I commend our Jewish community for continuing a long tradition of support for the black community in America (“NJ Jewish community not sitting protests out,” June 11). It is a powerful reflection of classic Torah values, such as the beautiful words of Rabbi Akiva: “Beloved is man, for he was created in the image of God …”
At the same time, we have the right — no, the obligation — to call out and oppose anti-Semitism wherever and whenever it appears. And while most protestors over the last few weeks have acted peacefully and appropriately, there are dangerous elements within this movement that must be condemned.
Black Lives Matter (BLM) has long been bound up with anti-Israel activism and the Boycott, Divestment, and Sanctions movement (BDS), as stated explicitly in their 2016 platform. This attitude of hatred toward Israel and the Jewish people continues to this day, with many BLM activists seeking to blame George Floyd’s death on Israel and the IDF. Al Sharpton, another leader of the protest movement who delivered a eulogy at Floyd’s funeral, is an unapologetic anti-Semite with a bloody history of inciting riots against the Jewish community.
Most shocking of all were the targeted attacks on Jewish synagogues and businesses that took place during Shavuot in Los Angeles’ Fairfax district. Five synagogues were defaced, and numerous Jewish businesses were burned to the ground by rioters screaming curses about Jews. Shocking — or at least you would think so. Incredibly, this anti-Semitic assault on our fellow Jews has been almost entirely ignored by the media and Jewish organizations. Why? Because like BLM’s history of anti-Israel activism, the anti-Semitic riots in Los Angeles are deemed “inconvenient” and a “distraction” from the more pressing issue of racial justice. And so inconvenient facts are simply ignored or downplayed.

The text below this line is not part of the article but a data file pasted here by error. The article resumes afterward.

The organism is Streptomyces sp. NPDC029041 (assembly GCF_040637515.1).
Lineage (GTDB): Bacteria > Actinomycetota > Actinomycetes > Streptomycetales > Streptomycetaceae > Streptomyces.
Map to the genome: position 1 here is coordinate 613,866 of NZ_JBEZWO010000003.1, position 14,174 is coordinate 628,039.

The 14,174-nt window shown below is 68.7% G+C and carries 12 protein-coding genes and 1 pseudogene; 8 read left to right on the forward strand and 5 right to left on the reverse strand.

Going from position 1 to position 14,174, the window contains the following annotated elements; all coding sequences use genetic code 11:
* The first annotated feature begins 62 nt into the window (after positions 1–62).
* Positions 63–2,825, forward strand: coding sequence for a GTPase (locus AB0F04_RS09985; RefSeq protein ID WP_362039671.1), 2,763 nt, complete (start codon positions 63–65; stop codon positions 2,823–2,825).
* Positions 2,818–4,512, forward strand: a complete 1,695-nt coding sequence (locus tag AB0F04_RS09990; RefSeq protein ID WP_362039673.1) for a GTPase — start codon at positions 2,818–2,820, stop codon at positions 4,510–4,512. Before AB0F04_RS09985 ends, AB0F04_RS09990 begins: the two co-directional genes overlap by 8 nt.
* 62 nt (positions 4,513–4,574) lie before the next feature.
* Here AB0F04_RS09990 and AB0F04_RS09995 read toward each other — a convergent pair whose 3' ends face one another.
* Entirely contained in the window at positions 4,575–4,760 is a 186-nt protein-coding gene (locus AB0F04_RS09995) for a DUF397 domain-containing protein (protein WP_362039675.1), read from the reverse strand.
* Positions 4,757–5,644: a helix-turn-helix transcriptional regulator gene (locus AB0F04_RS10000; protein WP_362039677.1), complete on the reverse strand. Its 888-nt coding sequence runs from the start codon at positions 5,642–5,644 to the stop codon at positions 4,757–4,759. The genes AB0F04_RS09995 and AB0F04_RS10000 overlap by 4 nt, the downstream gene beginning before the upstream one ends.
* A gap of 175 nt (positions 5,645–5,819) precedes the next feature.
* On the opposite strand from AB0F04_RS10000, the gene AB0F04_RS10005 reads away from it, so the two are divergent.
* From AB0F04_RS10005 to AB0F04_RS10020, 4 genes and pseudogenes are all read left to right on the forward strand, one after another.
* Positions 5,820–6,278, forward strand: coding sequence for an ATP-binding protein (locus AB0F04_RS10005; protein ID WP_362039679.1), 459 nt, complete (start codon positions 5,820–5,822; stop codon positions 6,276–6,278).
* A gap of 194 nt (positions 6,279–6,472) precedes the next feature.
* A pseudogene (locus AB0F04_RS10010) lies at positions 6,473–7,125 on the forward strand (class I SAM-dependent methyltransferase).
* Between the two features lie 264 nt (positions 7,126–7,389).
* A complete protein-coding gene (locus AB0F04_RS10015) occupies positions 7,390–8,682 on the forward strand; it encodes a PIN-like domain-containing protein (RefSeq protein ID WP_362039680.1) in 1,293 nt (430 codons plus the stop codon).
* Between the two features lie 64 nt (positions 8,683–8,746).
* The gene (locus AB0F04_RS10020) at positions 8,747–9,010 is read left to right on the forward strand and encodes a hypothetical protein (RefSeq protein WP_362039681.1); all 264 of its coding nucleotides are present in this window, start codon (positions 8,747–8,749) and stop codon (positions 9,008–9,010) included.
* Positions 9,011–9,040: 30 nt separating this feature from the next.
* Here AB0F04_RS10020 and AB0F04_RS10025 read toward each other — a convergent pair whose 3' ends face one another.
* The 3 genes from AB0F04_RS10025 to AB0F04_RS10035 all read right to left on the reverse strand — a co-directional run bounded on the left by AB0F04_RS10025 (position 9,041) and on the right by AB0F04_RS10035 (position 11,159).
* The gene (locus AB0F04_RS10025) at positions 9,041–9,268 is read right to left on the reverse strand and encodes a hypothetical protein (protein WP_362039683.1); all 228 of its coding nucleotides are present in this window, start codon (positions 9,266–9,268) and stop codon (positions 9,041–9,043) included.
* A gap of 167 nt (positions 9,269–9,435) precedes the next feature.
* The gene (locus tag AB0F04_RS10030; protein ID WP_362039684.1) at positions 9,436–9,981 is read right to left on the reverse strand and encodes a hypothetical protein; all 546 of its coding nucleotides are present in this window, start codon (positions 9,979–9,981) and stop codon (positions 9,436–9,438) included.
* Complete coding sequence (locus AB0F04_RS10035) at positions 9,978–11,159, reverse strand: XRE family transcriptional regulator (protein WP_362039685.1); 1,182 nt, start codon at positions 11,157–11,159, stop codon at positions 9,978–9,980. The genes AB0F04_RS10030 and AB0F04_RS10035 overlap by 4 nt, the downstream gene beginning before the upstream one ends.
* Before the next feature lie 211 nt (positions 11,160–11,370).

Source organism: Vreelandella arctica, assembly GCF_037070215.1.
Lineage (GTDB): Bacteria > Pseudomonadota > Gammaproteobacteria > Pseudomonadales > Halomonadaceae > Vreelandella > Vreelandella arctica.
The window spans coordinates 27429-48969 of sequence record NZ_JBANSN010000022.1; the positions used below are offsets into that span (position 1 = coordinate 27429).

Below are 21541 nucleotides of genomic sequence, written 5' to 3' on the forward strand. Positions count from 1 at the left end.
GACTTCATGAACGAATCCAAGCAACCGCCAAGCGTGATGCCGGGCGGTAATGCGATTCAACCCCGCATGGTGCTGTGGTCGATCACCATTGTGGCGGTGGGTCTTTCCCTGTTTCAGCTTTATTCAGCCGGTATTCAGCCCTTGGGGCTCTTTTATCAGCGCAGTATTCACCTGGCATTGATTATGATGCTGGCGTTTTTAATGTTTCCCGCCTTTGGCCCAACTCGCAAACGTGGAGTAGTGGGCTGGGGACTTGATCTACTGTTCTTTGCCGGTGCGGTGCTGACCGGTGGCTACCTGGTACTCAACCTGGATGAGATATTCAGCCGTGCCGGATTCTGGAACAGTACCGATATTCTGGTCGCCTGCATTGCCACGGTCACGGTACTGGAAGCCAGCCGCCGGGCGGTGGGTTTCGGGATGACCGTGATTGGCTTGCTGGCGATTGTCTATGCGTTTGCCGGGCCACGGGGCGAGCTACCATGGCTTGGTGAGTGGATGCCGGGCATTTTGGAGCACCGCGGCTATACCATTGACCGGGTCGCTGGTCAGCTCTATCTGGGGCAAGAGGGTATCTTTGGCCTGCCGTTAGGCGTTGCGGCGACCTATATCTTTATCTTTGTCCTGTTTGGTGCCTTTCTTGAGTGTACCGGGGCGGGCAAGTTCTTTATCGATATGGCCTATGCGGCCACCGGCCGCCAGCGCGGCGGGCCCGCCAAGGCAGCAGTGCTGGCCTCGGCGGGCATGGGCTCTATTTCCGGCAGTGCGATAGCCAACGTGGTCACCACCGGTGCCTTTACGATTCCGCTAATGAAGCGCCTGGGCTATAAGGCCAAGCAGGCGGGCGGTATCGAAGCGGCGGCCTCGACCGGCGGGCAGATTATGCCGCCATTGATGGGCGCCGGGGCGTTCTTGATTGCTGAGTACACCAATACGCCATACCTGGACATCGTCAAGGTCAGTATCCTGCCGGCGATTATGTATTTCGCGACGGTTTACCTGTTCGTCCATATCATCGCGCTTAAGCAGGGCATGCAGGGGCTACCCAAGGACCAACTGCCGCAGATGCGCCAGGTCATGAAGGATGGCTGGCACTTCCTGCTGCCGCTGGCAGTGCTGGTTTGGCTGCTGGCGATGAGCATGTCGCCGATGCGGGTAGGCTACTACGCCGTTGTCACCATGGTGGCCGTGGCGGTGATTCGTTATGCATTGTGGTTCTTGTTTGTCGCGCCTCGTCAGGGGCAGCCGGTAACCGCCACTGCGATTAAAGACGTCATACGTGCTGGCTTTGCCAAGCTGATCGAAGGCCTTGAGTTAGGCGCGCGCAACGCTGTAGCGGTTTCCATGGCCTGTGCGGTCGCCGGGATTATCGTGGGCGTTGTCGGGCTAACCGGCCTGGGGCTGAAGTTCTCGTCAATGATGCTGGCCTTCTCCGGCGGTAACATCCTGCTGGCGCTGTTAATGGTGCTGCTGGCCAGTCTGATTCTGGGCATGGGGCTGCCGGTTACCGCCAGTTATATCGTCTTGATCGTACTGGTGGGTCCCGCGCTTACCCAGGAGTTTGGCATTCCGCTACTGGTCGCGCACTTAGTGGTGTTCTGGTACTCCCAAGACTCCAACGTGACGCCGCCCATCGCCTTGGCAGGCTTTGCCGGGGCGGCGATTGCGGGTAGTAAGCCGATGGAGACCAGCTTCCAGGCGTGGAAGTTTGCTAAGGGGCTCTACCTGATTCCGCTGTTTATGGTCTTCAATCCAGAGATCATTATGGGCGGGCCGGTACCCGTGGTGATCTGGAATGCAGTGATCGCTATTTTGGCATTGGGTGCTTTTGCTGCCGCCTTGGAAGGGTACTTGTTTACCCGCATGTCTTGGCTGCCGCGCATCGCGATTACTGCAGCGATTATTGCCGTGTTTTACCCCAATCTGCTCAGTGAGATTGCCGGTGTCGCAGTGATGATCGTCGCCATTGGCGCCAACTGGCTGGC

I recognize and understand that many members of our community are afraid to publicly criticize BLM; in today’s culture of fear, people are being publicly shamed and losing their jobs for doing so. But I believe that rabbis and Jewish organizations have an obligation to stand up and defend the Jewish community of America. The foundational principle of “Kol Yisrael arevim zeh bazeh,” “All of Israel are responsible for one another,” demands that we make our voices heard. If we don’t, I fear that anti-Semitic attacks like those that took place in Los Angeles will become a regular part of American-Jewish life.
If you believe that my fears are overblown, and that we owe it to the black community to ignore these attacks and the anti-Semitism of BLM, please honestly answer this question: Would you feel the same way if rioters had defaced your synagogue? Would you feel the same way if rioters had burned down Jewish businesses in Livingston, Millburn, and Caldwell, while screaming anti-Semitic obscenities? I don’t think so.
Rabbi Elie Mischel
Synagogue of the Suburban Torah Center